Energy, Mining & Utilities
The union activists suing U.S. coal company Drummond Co. Inc. in Alabama in the 2001 murders of three labor leaders say deliberate foot-dragging by Colombian authorities is preventing the jury from hearing their star witness. Concerned by the delay, 12 Democrats in the U.S. Congress wrote Colombia's vice president last week asking him to intercede.
Evo Morales, an Aymara Indian who grew up in childhood poverty, has won the Bolivian presidential elections. He is part of a wave of leftists taking power in Latin America and challenging multinational corporations.
Perhaps it's a sign of politics inching back toward business as usual: Congressional Republicans are exploiting the Sept. 11 terror attacks to push the Bush administration's plan for an all-out increase in energy production.
The competition was intense for this season's special Greenhouse Greenwash Award. The TRAC Greenwash Committee received nominations for five of the largest corporate climate culprits on earth: Chevron, Exxon, Mobil and Shell. But BP Amoco, the British company made up of British Petroleum and Amoco combined, one-upped its fellow oil giants to grab the Summer award for Greenhouse Greenwash.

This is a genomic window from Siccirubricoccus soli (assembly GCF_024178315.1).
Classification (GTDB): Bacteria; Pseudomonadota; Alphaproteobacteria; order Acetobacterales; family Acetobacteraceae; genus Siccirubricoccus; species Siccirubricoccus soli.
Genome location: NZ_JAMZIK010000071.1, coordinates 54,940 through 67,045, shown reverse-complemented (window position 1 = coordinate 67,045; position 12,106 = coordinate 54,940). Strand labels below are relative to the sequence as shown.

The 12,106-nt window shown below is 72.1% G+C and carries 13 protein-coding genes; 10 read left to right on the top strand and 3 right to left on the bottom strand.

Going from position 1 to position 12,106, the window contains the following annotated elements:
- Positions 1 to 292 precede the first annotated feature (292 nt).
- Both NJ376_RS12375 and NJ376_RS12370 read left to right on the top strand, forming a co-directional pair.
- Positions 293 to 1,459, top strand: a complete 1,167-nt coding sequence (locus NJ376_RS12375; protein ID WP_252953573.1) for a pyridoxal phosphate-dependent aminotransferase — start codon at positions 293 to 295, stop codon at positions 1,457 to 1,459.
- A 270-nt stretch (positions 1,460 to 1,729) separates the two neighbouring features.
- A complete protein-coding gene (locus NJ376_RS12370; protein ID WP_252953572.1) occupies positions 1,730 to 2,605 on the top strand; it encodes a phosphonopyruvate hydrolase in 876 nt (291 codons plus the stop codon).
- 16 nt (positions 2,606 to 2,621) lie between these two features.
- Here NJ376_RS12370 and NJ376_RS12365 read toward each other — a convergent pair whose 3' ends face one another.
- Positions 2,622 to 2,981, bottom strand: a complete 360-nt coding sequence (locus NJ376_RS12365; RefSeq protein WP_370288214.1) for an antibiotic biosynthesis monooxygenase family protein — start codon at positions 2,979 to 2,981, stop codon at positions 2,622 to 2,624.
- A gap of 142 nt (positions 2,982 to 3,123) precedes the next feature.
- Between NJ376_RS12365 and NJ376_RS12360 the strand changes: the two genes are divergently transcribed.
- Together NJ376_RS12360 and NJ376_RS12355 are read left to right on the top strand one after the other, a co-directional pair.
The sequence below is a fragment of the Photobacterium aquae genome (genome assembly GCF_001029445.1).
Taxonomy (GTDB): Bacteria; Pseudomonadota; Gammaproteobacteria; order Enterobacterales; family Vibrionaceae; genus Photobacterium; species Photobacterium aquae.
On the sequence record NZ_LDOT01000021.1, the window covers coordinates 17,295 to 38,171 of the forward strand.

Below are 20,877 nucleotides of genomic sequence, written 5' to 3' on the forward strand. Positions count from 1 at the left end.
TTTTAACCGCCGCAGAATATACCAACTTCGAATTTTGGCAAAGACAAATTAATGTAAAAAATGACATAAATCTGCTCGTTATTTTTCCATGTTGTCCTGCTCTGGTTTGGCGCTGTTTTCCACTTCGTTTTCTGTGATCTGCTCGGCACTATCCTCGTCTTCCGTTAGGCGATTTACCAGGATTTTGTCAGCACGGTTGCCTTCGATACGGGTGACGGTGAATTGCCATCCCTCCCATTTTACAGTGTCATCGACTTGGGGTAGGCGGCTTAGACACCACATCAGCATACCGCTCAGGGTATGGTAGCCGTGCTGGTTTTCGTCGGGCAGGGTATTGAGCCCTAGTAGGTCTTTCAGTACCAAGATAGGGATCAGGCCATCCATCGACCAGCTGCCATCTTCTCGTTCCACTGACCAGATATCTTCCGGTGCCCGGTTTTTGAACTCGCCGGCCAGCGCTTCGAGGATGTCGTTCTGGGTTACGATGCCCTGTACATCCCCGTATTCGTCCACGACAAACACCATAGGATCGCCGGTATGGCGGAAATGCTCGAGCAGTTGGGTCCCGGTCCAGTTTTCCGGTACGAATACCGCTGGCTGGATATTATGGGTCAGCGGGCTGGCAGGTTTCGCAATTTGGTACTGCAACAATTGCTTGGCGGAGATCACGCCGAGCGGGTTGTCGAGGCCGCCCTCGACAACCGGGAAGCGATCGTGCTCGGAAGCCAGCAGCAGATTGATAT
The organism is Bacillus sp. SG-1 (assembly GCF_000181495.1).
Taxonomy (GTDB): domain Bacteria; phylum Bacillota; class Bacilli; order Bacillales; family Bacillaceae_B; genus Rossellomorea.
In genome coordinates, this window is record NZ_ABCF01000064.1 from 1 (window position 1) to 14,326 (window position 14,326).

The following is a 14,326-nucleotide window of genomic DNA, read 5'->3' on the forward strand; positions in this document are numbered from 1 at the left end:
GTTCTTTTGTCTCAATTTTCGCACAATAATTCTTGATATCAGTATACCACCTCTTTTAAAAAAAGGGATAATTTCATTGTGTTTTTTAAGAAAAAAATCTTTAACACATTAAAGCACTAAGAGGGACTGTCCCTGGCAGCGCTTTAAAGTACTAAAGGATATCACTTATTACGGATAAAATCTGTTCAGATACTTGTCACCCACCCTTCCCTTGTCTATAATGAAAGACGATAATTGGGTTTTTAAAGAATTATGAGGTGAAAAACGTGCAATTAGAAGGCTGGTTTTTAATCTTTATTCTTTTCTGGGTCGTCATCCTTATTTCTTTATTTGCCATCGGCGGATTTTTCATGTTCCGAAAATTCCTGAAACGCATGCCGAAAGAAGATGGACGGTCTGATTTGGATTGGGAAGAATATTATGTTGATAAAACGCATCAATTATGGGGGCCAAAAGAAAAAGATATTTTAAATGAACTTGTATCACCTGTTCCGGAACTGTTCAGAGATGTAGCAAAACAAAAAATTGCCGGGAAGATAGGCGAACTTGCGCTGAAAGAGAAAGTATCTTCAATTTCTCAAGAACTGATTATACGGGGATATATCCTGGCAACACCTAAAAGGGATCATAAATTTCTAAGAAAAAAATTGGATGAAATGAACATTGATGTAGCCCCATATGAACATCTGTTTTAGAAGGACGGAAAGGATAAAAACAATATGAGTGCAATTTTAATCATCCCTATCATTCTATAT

Six demonstrators were killed and dozens injured when the Guatemalan military fired into a group of indigenous Maya-K'iche' gathered on the Inter-American highway to protest rising electricity charges from Energuate, a major national power company owned by a private equity firm created by the UK government.
Thought the nuclear power industry was dead? Guess again. Industry leaders met to launch a "renaissance" with help from the White House. Check out this CorpWatch exclusive.
Calling for transparency in multi-million dollar government contracts, Governmental Affairs Committee Ranking Member Joe Lieberman, D-Conn., Friday strongly urged that congressional hearings be held to examine in detail the no-bid contract awarded to a Halliburton Corporation subsidiary to extinguish Iraqi oil well fires.
The Obama administration seeks the most ambitious transformation of energy policy in a generation. But Big Oil is not on board. Royal Dutch Shell said last month that it would freeze research and investments in wind, solar and hydrogen power, and focus its alternative energy efforts on biofuels. BP, a company that has spent nine years saying it was moving "beyond petroleum," has been getting back to petroleum since 2007, paring back its renewable program. The list goes on.